Can’t Afford Christmas? 7 Tips to Manage So Even Scrooge Would Approve

The holiday season is here, but so is inflation.

For some, this is the most wonderful time of year. But if you’re like 89% of consumers polled by Numerator, you’re bracing for the impact inflation will have on your spending and gifting.

With soaring costs, worrying about how you’ll pay for presents or whether you’ll be able to afford a nice Christmas dinner can take the fun out of the holidays.

My husband and I have basically skipped Christmas for the last few years because we couldn’t afford it. Since we don’t have kids, it’s pretty easy for us to opt out of celebrating. We don’t exchange gifts, we don’t entertain, and we don’t travel to see family.

So what can you do if you’re like me and can’t afford Christmas?

If you’re struggling, there are a few things you can do to help ease the stress without ruining the holiday.

1. Prioritize

Having a small or non-existent budget probably means you can’t afford to travel, buy gifts for everyone, and say yes to every get-together this Christmas season. But that doesn’t mean you have to opt-out of the celebrations entirely.

Keep it simple. Who is most important to you? What traditions are you not willing to give up?

Once you determine that, spend your money accordingly.

“We are transitioning back into the meaning of Christmas, focusing on providing instead of receiving, and challenging the kids to brainstorm ways we can serve our community,” says Nicole Graber of Gracefully Abundant.




2. Budget

Overspending at Christmas is extremely easy and common. Whether you have a lot of money to spend or only a little, you need a budget. Figure out how much you can afford to spend on holiday shopping without getting into debt or financial trouble.

Consider all potential holiday-related expenses, such as gifts, cards, gift wrap, shipping, decorations, food and drinks, entertainment, travel, donations, family photos, etc.

Then taking your priorities into account, start assigning the amount you can spend on each category, person, or activity. Make sure your total doesn’t exceed what your budget allows. If it does, take another look at what’s important to you, and try again until you can make it work.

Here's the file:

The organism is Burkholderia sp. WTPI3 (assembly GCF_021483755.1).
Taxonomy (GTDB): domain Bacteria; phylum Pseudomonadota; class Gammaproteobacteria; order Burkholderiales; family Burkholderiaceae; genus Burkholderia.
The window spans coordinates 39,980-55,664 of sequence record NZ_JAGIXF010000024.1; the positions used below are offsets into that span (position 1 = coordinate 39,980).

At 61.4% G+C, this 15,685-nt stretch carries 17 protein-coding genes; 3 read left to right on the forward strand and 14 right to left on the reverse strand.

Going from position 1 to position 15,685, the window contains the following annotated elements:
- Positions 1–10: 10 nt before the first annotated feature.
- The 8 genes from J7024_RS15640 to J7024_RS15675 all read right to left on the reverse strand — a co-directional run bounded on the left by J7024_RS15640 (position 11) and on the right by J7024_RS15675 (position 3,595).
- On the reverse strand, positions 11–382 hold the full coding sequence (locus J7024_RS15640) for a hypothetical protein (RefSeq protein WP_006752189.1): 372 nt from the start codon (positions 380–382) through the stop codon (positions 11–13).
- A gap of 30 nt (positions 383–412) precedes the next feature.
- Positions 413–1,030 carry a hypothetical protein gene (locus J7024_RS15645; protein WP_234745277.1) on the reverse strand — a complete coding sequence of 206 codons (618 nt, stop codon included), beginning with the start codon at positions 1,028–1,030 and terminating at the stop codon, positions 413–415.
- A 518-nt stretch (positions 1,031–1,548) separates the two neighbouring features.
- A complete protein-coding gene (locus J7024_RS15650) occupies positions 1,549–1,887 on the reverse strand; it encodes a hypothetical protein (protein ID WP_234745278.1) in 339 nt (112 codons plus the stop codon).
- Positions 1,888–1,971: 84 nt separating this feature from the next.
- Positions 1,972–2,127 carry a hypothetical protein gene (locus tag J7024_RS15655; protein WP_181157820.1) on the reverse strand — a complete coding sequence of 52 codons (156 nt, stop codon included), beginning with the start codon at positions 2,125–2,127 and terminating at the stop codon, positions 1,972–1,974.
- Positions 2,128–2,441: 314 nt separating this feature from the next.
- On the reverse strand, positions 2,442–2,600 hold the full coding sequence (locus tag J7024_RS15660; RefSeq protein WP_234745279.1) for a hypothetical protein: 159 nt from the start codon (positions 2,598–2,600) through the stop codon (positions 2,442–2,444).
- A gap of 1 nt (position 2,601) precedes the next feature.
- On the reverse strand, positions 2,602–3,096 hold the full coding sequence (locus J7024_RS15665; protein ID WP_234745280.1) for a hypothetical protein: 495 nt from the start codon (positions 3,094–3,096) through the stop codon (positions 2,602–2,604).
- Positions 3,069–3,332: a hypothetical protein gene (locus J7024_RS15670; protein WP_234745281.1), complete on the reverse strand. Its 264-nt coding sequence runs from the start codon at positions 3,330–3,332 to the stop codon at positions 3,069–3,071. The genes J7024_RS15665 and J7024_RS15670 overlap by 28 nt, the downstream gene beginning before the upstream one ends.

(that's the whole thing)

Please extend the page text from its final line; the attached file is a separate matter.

Stick to this budget!

Check where your budget stands before making any purchase, and update it afterward so that it stays up-to-date.

If you’re concerned about overspending during the holidays, take out what you can afford to spend in cash or use a pre-paid credit card for that set amount. Once it runs out, you’re done. No more spending!

Related Article: 50+ Self Care Gift Ideas For Under $50

3. Start Early

It’s not uncommon these days to walk into a store and see Christmas items on the shelves next to Back to School and Halloween items. There’s even a term for this, called the “Christmas Creep.”

As soon as you see those aisles of green and red, you start thinking about Christmas, whether you want to or not.

Of course, companies start promoting the holidays early to get you to spend more. Especially on “Black Friday” and “Cyber Monday.”




And it works. 38% of consumers surveyed in the 2022 Deloitte holiday study say they will be shopping earlier this year.

It doesn’t have to be a bad thing, though. You have a better chance of finding the perfect gift at an affordable price if you have time to look.

Keep an eye on deals and promotions on the items on your Christmas list. Are there any great sales you can take advantage of?

Sign up for newsletters from your favorite stores to take advantage of the discounts they offer to new subscribers. (And then maybe unsubscribe in the new year to avoid any future impulse buys?)

You can also browse the store’s clearance sections and stock up if they have what you need.

Another bonus is that it’s easier to manage your spending by spreading it out over a few weeks or months.

Starting early also gives you more time to make extra money if that’s what you need to do.

Related: Asking Santa to Put a New Job Under the Tree? Here’s Help